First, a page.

Hindu students in Bengal madrasas

Between 2013 and 2017, on an average, 4.8% Hindu students took the Madrasa examinations. File photo  


In the Class 12 batch of the West Bengal Board of Madrasa Education in 2017, 2,287, or about 4.38%, of the 52,115 students who took the examinations were Hindus. Between 2013 and 2017, on an average, 4.8% Hindu students took the exam.

“We have 512 High madrasas [up to Class X] and Junior High madrasas [up to Class VIII] affiliated to the board, which has seven lakh to eight lakh students. I can tell you about 5% of the students are Hindus,” Abid Hussain, president of the board, told The Hindu.

Bengali/Urdu, English, Maths, Physical Science, Life Science, History and Geography are taught in these madrasas, apart from Arabic and Islam Parichat (Islam Studies). “A student can choose either Islam Studies or Arabic as an optional elective. Many choose Islam Studies as a regular subject as it is a little more scoring than Arabic,” Mr. Hussain said.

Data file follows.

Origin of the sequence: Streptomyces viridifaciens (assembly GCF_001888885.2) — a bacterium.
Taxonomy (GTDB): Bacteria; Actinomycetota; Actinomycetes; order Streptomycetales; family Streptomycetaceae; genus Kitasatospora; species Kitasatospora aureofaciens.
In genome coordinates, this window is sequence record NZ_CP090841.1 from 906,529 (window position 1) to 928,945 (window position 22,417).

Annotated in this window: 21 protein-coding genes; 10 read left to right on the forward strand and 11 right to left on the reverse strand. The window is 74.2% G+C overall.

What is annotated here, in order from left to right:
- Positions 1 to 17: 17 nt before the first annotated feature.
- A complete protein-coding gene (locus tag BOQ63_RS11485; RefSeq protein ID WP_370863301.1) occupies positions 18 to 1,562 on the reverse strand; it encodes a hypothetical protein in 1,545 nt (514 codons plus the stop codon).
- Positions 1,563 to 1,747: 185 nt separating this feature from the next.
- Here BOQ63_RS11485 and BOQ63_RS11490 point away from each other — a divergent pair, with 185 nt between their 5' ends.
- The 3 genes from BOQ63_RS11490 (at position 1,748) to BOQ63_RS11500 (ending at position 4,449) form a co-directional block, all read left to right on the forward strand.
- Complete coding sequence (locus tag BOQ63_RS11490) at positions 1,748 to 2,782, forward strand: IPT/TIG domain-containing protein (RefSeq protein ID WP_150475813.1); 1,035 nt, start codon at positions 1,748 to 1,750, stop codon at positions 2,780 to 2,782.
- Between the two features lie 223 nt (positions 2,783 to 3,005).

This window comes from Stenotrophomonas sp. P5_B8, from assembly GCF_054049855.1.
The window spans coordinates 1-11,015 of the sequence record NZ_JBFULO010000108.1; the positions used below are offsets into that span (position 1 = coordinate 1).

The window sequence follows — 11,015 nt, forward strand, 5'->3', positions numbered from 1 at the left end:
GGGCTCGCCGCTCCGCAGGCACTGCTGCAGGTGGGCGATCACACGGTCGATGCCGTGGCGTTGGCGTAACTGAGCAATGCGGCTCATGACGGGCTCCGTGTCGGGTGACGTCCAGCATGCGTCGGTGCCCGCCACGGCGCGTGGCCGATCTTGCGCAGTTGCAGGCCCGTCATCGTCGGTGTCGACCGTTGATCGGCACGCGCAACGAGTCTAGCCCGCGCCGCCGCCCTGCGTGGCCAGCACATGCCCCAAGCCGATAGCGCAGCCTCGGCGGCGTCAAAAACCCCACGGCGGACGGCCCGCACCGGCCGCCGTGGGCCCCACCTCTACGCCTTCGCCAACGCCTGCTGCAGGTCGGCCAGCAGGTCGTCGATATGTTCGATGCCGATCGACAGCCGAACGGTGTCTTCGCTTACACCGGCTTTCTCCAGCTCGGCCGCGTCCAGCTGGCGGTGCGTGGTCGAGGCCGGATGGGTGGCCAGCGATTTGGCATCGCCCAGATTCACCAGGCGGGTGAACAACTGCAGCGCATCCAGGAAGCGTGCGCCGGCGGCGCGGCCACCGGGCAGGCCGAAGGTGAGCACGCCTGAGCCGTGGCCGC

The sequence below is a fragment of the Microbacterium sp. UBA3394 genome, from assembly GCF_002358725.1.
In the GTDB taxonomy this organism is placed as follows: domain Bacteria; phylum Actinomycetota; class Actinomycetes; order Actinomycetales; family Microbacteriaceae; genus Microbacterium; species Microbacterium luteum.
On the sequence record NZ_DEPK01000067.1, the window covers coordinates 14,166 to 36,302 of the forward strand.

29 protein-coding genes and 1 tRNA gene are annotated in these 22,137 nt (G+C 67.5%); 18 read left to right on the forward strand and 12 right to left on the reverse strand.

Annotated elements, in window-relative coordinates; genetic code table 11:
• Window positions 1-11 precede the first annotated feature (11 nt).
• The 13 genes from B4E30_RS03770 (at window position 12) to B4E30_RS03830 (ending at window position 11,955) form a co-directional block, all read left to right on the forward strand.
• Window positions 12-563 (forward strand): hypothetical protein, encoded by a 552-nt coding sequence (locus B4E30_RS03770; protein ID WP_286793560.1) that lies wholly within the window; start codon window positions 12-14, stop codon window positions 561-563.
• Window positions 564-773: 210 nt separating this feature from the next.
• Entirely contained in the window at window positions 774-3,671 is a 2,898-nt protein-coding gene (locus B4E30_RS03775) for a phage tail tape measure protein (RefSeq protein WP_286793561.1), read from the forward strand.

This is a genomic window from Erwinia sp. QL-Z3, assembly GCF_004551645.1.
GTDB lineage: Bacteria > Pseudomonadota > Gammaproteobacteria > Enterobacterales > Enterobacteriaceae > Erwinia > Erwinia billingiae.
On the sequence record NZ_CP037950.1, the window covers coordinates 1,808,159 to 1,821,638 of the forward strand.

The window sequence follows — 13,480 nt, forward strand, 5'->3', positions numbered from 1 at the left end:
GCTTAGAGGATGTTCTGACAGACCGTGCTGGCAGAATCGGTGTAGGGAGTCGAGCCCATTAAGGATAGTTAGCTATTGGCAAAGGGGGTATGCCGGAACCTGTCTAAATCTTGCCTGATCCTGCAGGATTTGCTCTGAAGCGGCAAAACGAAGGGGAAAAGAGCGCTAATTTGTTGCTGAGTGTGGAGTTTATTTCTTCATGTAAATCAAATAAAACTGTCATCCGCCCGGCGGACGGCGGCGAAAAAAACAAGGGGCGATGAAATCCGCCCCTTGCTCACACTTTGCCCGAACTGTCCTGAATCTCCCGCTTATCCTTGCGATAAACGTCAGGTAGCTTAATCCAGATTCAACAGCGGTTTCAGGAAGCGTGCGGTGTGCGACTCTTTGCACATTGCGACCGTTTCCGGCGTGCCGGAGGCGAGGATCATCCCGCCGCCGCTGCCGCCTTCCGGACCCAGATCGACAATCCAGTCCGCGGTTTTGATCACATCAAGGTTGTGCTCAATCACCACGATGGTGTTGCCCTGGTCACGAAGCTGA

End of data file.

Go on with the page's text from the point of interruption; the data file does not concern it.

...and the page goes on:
Merit list

Some Hindu students also make it to the board’s merit list. This year, Prashama Sasmal from the Khalatpur High Madrasa in Howrah made news by getting the eighth rank. In 2014, Mou Halder from the Bogdhara Siddikiya High Madrasa in Bankura district was ranked sixth and in 2013, Sanjay Bhuniya from Dakshin Dinajpur made his Belpukur High Madrasa proud by coming 10th.

Though the Madrasa Board in the State was set up in 1927, it had no legal status till 1994, when an Act of the West Bengal Legislative Assembly enabled it. Of the 2,287 Hindu students who took the 2017 Board examination, 930 are from Scheduled Caste (SC) and 311 from the Scheduled Tribe (ST) categories. Similarly, in 2016, the percentage of Hindu students from these categories was about 71.01%. In 2015, the figure was 68.2%, and in 2014, 71.6%.

“Most of the Hindu students studying in these madrasas are first generation learners. Though there are provisions under the Right to Education Act to provide schools in every neighbourhood, the situation is dismal in areas inhabited by economically weaker sections, particularly minorities and SC and ST communities,” says Sabir Ahamed, a research coordinator at the Pratichi Institute set up by Amartya Sen.

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Printable version | Jan 23, 2022 6:45:51 PM |

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